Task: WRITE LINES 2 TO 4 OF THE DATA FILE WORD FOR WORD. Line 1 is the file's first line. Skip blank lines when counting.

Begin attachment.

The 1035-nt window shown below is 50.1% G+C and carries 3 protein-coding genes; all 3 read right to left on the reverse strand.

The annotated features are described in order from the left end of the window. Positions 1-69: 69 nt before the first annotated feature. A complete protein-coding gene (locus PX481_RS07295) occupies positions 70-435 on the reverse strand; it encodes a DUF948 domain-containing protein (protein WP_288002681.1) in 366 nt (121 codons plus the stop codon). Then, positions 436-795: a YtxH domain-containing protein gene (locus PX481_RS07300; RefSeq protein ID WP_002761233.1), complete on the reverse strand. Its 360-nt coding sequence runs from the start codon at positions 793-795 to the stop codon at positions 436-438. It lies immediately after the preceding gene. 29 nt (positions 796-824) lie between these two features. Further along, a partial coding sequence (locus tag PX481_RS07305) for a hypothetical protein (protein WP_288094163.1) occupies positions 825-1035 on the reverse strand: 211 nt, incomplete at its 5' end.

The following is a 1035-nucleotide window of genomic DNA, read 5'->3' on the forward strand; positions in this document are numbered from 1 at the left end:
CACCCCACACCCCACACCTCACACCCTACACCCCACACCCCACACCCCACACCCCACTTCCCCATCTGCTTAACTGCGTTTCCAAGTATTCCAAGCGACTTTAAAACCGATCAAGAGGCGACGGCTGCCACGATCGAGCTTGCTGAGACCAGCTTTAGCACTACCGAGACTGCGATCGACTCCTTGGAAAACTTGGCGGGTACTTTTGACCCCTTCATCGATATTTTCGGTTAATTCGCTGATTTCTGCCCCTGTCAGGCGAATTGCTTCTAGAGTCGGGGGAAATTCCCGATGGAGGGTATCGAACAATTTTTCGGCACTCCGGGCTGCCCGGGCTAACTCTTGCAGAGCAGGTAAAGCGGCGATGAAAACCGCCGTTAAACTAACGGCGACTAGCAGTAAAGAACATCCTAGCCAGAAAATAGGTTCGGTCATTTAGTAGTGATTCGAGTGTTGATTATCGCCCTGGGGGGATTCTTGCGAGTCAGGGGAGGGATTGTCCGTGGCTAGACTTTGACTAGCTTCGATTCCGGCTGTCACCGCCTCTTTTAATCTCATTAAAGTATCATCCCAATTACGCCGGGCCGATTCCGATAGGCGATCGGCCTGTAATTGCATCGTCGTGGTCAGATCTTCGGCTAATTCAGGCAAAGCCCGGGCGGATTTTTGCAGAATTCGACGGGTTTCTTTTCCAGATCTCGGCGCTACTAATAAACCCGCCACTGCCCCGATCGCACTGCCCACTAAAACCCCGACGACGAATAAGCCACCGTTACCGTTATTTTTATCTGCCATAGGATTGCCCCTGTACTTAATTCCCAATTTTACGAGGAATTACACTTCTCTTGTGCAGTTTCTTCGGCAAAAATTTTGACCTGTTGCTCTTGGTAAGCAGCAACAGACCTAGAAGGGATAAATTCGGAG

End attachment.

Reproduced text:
The annotated features are described in order from the left end of the window. Positions 1-69: 69 nt before the first annotated feature. A complete protein-coding gene (locus PX481_RS07295) occupies positions 70-435 on the reverse strand; it encodes a DUF948 domain-containing protein (protein WP_288002681.1) in 366 nt (121 codons plus the stop codon). Then, positions 436-795: a YtxH domain-containing protein gene (locus PX481_RS07300; RefSeq protein ID WP_002761233.1), complete on the reverse strand. Its 360-nt coding sequence runs from the start codon at positions 793-795 to the stop codon at positions 436-438. It lies immediately after the preceding gene. 29 nt (positions 796-824) lie between these two features. Further along, a partial coding sequence (locus tag PX481_RS07305) for a hypothetical protein (protein WP_288094163.1) occupies positions 825-1035 on the reverse strand: 211 nt, incomplete at its 5' end.

The following is a 1035-nucleotide window of genomic DNA, read 5'->3' on the forward strand; positions in this document are numbered from 1 at the left end:
CACCCCACACCCCACACCTCACACCCTACACCCCACACCCCACACCCCACACCCCACTTCCCCATCTGCTTAACTGCGTTTCCAAGTATTCCAAGCGACTTTAAAACCGATCAAGAGGCGACGGCTGCCACGATCGAGCTTGCTGAGACCAGCTTTAGCACTACCGAGACTGCGATCGACTCCTTGGAAAACTTGGCGGGTACTTTTGACCCCTTCATCGATATTTTCGGTTAATTCGCTGATTTCTGCCCCTGTCAGGCGAATTGCTTCTAGAGTCGGGGGAAATTCCCGATGGAGGGTATCGAACAATTTTTCGGCACTCCGGGCTGCCCGGGCTAACTCTTGCAGAGCAGGTAAAGCGGCGATGAAAACCGCCGTTAAACTAACGGCGACTAGCAGTAAAGAACATCCTAGCCAGAAAATAGGTTCGGTCATTTAGTAGTGATTCGAGTGTTGATTATCGCCCTGGGGGGATTCTTGCGAGTCAGGGGAGGGATTGTCCGTGGCTAGACTTTGACTAGCTTCGATTCCGGCTGTCACCGCCTCTTTTAATCTCATTAAAGTATCATCCCAATTACGCCGGGCCGATTCCGATAGGCGATCGGCCTGTAATTGCATCGTCGTGGTCAGATCTTCGGCTAATTCAGGCAAAGCCCGGGCGGATTTTTGCAGAATTCGACGGGTTTCTTTTCCAGATCTCGGCGCTACTAATAAACCCGCCACTGCCCCGATCGCACTGCCCACTAAAACCCCGACGACGAATAAGCCACCGTTACCGTTATTTTTATCTGCCATAGGATTGCCCCTGTACTTAATTCCCAATTTTACGAGGAATTACACTTCTCTTGTGCAGTTTCTTCGGCAAAAATTTTGACCTGTTGCTCTTGGTAAGCAGCAACAGACCTAGAAGGGATAAATTCGGAG